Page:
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Istituto di scienza dell'alimentazione

Torna all'elenco Contributi in rivista anno 2015

Contributo in rivista

Tipo: Articolo in rivista

Titolo: Parents' evaluation of the IDEFICS intervention: an analysis focussing on socio-economic factors, child's weight status and intervention exposure.

Anno di pubblicazione: 2015

Formato: Elettronico

Autori: S.G. Nicholls, H. Pohlabeln, I. De Bourdeaudhuij, C. Chadjigeorgiou, W. Gwozdz, A. Hebestreit, F. Lauria, L. Lissner, D. Molnár, A.M. Santaliestra-Pasías, T. Veidebaum, G. Williams.

Affiliazioni autori: 1School of Epidemiology, Public Health and Preventive Medicine, Faculty of Medicine, University of Ottawa, Ontario, Canada. 2Children's Hospital of Eastern Ontario (CHEO) Research Institute, Ottawa, Ontario, Canada. 3Leibniz Institute for Prevention Research and Epidemiology - BIPS, Bremen, Germany. 4Department of Movement and Sport Sciences, Faculty of Medicine and Health Sciences, Ghent University, Belgium. 5Research and Education Institute of Child Health, Strovolos, Cyprus. 6Department of Intercultural Communication and Management, Copenhagen Business School, Denmark. 7Institute of Food Sciences, National Research Council, Avellino, Italy. 8Section for Epidemiology and Social Medicine (EPSO), Institute of Medicine, University of Gothenburg, Sweden. 9Department of Paediatrics, University of Pécs, Hungary. 10GENUD (Growth, Exercise, NUtrition and Development) Research Group, University of Zaragoza, Spain; Red de Salud Materno Infantil y del Desarrollo (RED SAMID), Instituto Carlos III, Madrid, Spain. 11National Institute for Health Development, Tallinn, Estonia. 12Department of Politics, Philosophy and Religion, Lancaster University, UK.

Autori CNR:


Lingua: inglese

Abstract: INTRODUCTION: From April 2008 to August 2010 the Identification and prevention of Dietary- and lifestyle-induced health EFfects In Children and infantS (IDEFICS) intervention aimed to encourage healthier diets, higher physical activity levels and lower stress levels among European children and their families. While the intervention was intended to improve children's health, we also wished to assess whether there were unwelcome aspects or negative side-effects. Therefore all parents of children who participated in the IDEFICS intervention were asked for their views on different aspects of the intervention. METHODS: A total of 10,016 parents of children who participated in the IDEFICS survey and who were involved in the intervention were invited to complete a questionnaire on positive and negative impacts of the intervention. Responses to each of the statements were coded on a four point Likert-type scale. Demographic data were collected as part of the baseline (T0 ) and first follow-up (T1 ) surveys; intervention exposure data was also collected in the T1 follow-up survey. Anthropometric data was collected in the same surveys, and child's weight status was assessed according to Cole and Lobstein. After initial review of the univariate statistics multilevel logistic regression was conducted to analyse the influence of socio-economic factors, child's weight status and intervention exposure on parental responses. RESULTS: In total 4,997 responses were received. Approval rates were high, and few parents reported negative effects. Parents who reported higher levels of exposure to the intervention were more likely to approve of it and were also no more likely to notice negative aspects. Less-educated and lower income parents were more likely to report that the intervention would make a lasting positive difference, but also more likely to report that the intervention had had negative effects. Parents of overweight and obese children were more likely to report negative effects - above all, that 'the intervention had made their child feel as if he/she was "fat" or "overweight." ' CONCLUSION: While the results represent a broad endorsement of the IDEFICS intervention, they also suggest the importance of vigilance concerning the psychological effects of obesity interventions on overweight and obese children.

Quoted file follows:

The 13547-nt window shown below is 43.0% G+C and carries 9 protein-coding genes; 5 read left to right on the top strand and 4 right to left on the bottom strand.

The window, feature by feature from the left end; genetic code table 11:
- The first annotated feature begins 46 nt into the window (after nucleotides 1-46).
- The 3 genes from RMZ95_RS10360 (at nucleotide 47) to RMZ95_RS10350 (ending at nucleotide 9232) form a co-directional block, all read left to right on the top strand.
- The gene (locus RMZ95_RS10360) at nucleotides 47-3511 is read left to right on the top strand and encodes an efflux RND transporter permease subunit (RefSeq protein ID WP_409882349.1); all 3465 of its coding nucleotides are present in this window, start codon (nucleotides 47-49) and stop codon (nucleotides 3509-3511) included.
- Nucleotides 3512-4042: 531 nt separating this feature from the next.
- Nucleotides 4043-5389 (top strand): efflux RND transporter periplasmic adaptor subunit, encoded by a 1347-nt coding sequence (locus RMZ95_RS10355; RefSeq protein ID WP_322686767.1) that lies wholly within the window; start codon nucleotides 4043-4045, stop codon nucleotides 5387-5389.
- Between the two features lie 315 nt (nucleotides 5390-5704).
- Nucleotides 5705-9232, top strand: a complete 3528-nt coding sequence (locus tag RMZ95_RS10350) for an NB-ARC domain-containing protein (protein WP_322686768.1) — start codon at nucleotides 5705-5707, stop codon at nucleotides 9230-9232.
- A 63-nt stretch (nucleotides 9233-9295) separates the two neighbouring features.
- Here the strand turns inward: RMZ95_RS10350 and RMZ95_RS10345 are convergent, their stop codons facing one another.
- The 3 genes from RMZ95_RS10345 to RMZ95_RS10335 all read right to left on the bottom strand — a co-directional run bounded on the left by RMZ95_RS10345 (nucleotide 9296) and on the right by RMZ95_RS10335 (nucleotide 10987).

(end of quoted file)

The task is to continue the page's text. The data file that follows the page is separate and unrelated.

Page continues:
Lingua abstract: inglese

Pagine da: 103

Pagine a: 118


Obesity reviews. Supplement Blackwell
Paese di pubblicazione: Regno Unito
Lingua: inglese
ISSN: 1743-7016

DOI: 10.1111/obr.12332

Referee: Sě: Internazionale

Stato della pubblicazione: Published version

Parole chiave:

  • Children; intervention; obesity; parents' views

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